Here are five key revisions to this IEEE standard, some of which are in response to manufacturer and end user concerns. The upcoming version demonstrates that its working group is able to stay current in the ever-changing power quality field.
Yes, the Emerald Book is being updated "as we speak." One of the few reputable standards covering power quality, ANSI/IEEE 1100 (Recommended Practice for Powering and Grounding Electronic Equipment) will reflect newer thinking on grounding technologies, products, and methods. So what are some of the key revisions? Read on and find out.
Revision 1: No more "sensitive" equipment. You'll notice the word "sensitive" is not in the standard's title, as noted above. That's because the Emerald Book committee, in one of its first changes, struck the word from the title. Why? Most equipment manufacturers don't like their equipment referenced as "sensitive," especially to its installed electrical environment. In fact, some electronic equipment manufacturers suggest the 1992 edition of the Emerald Book isn't applicable to their equipment, specifically because "their equipment isn't sensitive." So rather than come up with a definition for the word "sensitive" (as it applies to electronic equipment), the committee decided striking the word from the title was easier. They also rewrote all references worded as "sensitive electronic equipment" to reflect this change.
Revision 2: Voice/data equipment added. Chapter 10 (Information Technology Equipment) is a significant addition. This chapter offers basic insight into power quality issues affecting data and voice equipment. Some participants to the standard thought the 1992 version was as applicable to telecommunication equipment as other electronic equipment. But telecommunication equipment environments (and the equipment itself) are more dynamic than standard industrial or commercial electrical environments. Wiring topologies, equipment protection practices, and component definitions are just some of the topics discussed.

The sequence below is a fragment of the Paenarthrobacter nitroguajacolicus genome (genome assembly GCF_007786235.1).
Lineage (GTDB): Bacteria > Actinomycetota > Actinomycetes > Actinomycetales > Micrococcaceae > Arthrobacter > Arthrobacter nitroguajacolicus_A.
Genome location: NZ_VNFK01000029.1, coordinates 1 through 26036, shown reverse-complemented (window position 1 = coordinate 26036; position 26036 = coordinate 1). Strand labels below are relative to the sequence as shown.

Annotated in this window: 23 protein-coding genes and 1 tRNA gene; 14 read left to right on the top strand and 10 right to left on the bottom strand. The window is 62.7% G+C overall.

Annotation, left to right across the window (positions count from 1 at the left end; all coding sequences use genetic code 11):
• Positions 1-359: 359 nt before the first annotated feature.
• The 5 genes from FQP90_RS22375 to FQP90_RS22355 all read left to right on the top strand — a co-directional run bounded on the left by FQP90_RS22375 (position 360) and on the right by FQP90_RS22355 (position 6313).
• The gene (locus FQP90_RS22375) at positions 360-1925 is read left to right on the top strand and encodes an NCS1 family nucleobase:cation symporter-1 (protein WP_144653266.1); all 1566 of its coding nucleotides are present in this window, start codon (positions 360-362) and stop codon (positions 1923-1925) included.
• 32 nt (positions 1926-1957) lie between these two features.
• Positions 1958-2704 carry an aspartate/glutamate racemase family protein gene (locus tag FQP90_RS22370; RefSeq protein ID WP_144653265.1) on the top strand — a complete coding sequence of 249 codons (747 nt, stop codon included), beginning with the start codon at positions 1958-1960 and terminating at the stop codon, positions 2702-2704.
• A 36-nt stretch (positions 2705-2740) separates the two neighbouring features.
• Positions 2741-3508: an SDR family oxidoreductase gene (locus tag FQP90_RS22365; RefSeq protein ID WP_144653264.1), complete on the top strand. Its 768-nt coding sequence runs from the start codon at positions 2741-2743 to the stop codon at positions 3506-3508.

Revision 3: No more "TVSS." This acronym for transient voltage surge suppressor changes to "SPD," which denotes surge protection device. Here's why. When you mention a TVSS, most people envision a surge suppressor made up of metal-oxide varistors, or MOVs. In reality, there's a wide variety of surge protection devices available, some of which have nothing more than inductors in series with the circuit conductors. Also, the word "suppressor" itself seems to indicate these devices (ones with inductors) eliminate surges present on wiring and grounding systems. The thinking is: People who apply such a device may be disappointed with the results.
Revision 4: No more 0.25-ohm maximum for equipment grounds and neutral. Gone is the Chapter 6 (Site Surveys and Site Power Analyses) recommended maximum value of 0.25 ohms for equipment grounding and neutral conductor impedances. The 1992 edition's recommendation states:
Properly installed and maintained equipment grounding conductors will exhibit very low-impedance levels. Recommended practice is to verify impedance levels of 0.25V or less. This will also help assure personnel protection under fault conditions.
The committee deleted this because there's no basis for recommending such an exact value, especially for an equipment grounding system. Overcurrent devices in some systems need less than 0.25 ohm in the equipment grounding system to operate promptly. Rather than remove the 0.25-ohm criteria without follow-up, the committee added a chart to use as a guide for equipment grounding impedances.
Chapter 6 also includes criteria for two-point bonding measurements using a three- or four-terminal earth ground resistance tester.
Revision 5: New power line monitoring techniques and even an EPRI study. Expanded, Chapter 6 now reflects proper power line monitoring techniques for various electrical configurations. Also, Appendix A of the standard now includes a power quality study written by current members of the Electrical Power Research Institute (EPRI). A good supplement to the Emerald Book, this study gives experts and novices in the power quality field insights into trends and causes of power quality problems occurring nationwide.